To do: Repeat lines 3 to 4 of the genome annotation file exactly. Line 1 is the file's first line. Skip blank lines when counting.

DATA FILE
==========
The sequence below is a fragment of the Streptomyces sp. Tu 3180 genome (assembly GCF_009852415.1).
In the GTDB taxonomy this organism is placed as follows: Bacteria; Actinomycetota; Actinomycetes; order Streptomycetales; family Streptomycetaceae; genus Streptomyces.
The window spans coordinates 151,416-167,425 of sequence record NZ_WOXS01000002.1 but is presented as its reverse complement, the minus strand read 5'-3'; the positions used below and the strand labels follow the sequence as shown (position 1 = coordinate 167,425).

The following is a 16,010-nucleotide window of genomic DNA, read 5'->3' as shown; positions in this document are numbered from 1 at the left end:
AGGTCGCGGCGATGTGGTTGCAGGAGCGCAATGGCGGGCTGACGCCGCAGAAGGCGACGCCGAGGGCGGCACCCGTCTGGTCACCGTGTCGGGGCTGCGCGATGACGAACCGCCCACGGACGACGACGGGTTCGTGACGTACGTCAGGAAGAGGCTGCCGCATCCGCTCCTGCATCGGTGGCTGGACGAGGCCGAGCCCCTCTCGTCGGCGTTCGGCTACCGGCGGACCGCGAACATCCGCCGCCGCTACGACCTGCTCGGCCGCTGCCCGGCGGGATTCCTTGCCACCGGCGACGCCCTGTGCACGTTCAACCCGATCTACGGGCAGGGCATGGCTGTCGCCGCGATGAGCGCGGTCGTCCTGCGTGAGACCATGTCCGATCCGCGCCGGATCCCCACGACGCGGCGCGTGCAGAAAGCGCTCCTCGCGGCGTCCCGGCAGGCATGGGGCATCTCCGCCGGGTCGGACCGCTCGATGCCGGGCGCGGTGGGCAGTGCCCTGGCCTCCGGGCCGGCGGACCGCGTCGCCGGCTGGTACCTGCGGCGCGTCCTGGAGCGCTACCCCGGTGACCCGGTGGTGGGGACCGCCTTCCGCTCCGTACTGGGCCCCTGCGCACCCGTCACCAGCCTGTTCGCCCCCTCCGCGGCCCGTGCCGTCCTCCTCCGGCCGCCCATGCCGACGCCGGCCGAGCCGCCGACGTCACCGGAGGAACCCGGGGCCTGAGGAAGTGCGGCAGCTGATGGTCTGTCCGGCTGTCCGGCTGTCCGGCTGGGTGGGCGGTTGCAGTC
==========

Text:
The window spans coordinates 151,416-167,425 of sequence record NZ_WOXS01000002.1 but is presented as its reverse complement, the minus strand read 5'-3'; the positions used below and the strand labels follow the sequence as shown (position 1 = coordinate 167,425).

The following is a 16,010-nucleotide window of genomic DNA, read 5'->3' as shown; positions in this document are numbered from 1 at the left end: